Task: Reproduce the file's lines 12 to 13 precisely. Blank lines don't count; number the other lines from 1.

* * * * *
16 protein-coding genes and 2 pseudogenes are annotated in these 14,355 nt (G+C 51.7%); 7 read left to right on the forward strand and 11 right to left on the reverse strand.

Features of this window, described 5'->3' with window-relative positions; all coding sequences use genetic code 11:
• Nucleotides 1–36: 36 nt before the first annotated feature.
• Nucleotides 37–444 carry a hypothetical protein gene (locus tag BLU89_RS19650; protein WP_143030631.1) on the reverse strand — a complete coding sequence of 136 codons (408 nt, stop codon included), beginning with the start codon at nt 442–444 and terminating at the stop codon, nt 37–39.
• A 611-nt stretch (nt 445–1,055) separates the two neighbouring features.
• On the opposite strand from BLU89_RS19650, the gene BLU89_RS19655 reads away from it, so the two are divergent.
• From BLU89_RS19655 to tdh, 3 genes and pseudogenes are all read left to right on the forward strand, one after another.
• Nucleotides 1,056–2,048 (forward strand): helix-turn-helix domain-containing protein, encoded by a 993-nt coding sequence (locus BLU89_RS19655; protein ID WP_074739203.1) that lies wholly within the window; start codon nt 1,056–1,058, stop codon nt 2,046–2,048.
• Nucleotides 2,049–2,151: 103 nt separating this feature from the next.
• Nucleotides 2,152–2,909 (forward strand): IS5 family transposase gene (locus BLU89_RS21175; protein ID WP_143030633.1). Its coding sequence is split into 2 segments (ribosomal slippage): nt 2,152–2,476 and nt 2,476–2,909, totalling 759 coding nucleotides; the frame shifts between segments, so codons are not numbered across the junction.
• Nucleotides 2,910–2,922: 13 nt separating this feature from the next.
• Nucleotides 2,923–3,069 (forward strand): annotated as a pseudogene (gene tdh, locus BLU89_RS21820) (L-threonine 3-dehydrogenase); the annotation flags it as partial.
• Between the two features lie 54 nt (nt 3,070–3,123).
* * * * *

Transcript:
• Nucleotides 2,923–3,069 (forward strand): annotated as a pseudogene (gene tdh, locus BLU89_RS21820) (L-threonine 3-dehydrogenase); the annotation flags it as partial.
• Between the two features lie 54 nt (nt 3,070–3,123).